WOOLSTON CLUB’S NEW PAVILLION A WORLD-CLASS FACILITY
Damage assessed at millions of dollars was inflicted on the Woolston Club when the earthquakes of 2010 and 2011 devastated Christchurch.
After a successful fundraising campaign and extensive local support, the rebuild of the community facility has been a major post-earthquake project in hard-hit Eastern Christchurch, which showcased some of Spanbild Projects unique capabilities when the new club officially opened on 1st August 2015.
Facing a constrained budget and a significant fundraising target, New Zealand’s role as host for the FIFA U20 World Cup provided the catalyst for the development of the Garrick Park facilities as a training venue for the visiting international teams.
With the site’s future secured, the new focus created its own challenges. When the funding was confirmed, just a handful of months remained to create a new sports facility before Woolston Club were to play host to some of the best developing players in the world.
Spanbild Projects General Manager Tim Blake says his organisation had to concentrate a wide range of its resources on getting the project completed on time.
“One of the unique advantages Spanbild Projects has, is the ability to bring together the resources of the whole Spanbild Group. This includes a dedicated team of designers and engineers, our Christchurch based manufacturing facility and our experienced local builders – as well as a broad variety of local suppliers.”
“To complete a project on this scale to the standard required, in just a few short months, underscored the real advantages of the Spanbild Projects model. ”
NEW LEARNING VILLAGES HELP UC RETURN TO BUSINESS AS USUAL2
The February earthquake has seen the University
of Canterbury overcome significant challenges.
The University is open for business and well into its teaching programme in semester two.
In the immediate aftermath of the February earthquake, the University had to look outside the square to set up alternative learning sites to ensure students’ semester one studies were not unnecessarily interrupted.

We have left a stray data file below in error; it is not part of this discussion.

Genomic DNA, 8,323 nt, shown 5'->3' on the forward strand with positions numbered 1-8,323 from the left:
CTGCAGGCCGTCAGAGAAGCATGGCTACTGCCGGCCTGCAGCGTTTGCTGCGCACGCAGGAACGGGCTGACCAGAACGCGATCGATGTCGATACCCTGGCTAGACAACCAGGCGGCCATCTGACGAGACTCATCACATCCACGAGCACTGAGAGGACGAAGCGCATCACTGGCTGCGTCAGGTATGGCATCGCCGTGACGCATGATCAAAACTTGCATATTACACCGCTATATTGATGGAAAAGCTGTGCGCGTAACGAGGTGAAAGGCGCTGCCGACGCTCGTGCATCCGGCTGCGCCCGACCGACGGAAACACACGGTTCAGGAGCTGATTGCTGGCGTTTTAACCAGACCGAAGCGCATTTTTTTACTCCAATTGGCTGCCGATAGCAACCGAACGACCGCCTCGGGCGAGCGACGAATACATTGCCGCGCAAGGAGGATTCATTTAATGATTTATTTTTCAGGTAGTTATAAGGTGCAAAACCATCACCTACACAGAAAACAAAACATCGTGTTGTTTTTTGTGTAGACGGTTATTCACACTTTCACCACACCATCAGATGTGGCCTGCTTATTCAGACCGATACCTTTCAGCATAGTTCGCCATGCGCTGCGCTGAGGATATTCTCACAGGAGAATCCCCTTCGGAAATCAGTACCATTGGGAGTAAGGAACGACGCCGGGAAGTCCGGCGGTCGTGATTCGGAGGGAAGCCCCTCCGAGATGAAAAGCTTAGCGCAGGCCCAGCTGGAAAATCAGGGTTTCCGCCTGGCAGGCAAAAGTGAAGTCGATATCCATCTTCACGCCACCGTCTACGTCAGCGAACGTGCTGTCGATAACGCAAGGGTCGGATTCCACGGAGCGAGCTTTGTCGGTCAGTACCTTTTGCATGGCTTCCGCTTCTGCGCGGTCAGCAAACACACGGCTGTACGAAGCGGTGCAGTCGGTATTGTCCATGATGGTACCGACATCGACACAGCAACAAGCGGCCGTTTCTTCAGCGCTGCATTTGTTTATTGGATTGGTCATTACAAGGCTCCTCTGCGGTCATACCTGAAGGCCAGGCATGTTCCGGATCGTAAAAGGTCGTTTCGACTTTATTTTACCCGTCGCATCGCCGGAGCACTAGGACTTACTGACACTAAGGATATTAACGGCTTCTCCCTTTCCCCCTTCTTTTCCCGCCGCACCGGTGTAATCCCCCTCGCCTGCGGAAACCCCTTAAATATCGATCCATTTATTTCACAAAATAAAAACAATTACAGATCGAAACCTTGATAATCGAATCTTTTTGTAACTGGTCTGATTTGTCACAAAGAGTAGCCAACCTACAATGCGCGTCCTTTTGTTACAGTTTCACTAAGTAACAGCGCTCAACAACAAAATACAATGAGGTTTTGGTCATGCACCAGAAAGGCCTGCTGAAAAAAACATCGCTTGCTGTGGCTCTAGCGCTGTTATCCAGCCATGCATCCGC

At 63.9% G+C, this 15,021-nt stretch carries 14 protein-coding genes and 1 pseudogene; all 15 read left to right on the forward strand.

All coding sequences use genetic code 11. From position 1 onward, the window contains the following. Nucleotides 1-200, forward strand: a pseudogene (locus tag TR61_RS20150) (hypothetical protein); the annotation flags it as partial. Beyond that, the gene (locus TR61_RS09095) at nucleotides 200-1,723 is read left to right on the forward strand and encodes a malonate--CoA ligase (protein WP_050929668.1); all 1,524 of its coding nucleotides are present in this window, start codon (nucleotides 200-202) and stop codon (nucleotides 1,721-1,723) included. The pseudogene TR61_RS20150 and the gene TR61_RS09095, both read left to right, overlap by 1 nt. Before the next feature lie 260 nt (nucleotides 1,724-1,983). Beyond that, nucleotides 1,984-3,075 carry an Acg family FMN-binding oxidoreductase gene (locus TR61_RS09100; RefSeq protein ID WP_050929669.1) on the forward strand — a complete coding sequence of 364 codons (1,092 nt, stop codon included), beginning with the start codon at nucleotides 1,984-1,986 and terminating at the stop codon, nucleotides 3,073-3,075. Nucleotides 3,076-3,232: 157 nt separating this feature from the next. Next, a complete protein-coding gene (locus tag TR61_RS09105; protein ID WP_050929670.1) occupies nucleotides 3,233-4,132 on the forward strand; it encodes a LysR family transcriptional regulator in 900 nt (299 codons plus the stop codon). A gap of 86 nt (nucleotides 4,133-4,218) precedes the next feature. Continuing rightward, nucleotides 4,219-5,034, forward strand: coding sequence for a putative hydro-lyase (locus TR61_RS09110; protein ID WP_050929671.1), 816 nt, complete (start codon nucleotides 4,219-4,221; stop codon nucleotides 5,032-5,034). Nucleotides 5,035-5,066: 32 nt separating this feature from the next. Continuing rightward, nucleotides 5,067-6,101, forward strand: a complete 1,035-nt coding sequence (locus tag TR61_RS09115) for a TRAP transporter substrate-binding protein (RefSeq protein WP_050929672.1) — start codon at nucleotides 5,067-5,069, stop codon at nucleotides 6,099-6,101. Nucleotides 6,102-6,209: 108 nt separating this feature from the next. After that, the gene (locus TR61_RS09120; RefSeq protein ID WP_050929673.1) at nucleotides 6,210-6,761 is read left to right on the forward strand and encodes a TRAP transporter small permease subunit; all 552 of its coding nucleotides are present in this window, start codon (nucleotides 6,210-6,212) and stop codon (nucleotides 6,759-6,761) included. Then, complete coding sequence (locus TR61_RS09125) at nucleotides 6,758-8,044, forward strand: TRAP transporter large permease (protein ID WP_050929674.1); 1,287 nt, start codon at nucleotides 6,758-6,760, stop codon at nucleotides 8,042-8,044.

The University worked with The Project Office along with its design consultants (including Warren & Mahoney, Powell Fenwick, Cosgroves, RMG), Hawkins construction teams, Spanbild and other suppliers to pull together and work through the challenging project to ensure that 15,000m2 of new teaching, office and social space was built on two learning village sites ready for occupancy in the shortest amount of time.
The University’s new Kirkwood Village and Dovedale Village provide faculty offices, tutorial spaces and small lecture theatres for classes of up to 60 students. Space is also allocated to the University of Canterbury’s Students’ Association and its retailers.
In total, more than 100 buildings were constructed for the campus, offering a welcome resource for staff and students eager to continue their studies and research.
NEW PERMANENT HOUSING VILLAGE EASES CHRISTCHURCH MARKET PRESSURE
To help relieve the pressures of a severe accommodation shortage in Christchurch, the Government embarked
on an earthquake recovery initiative to address the issue directly, with temporary housing villages built in Linwood, Kaiapoi and Ra-whiti Domain.
However, a more cost-effective, permanent solution has come out of collaboration between Spanbild, Hawkins Construction and the Ministry of Business, Innovation and Employment (MBIE).
While other housing villages in the region have been short-term – constructed on Council-owned land and parks – the development of 18 new houses and 22 apartments in three blocks at Rangers Park in eastern Christchurch is a permanent housing solution.
The $12.5 million development will initially be used by displaced residents whose homes are being repaired or rebuilt due to earthquake damage. The cost will be offset by rent and eventual sale of the homes.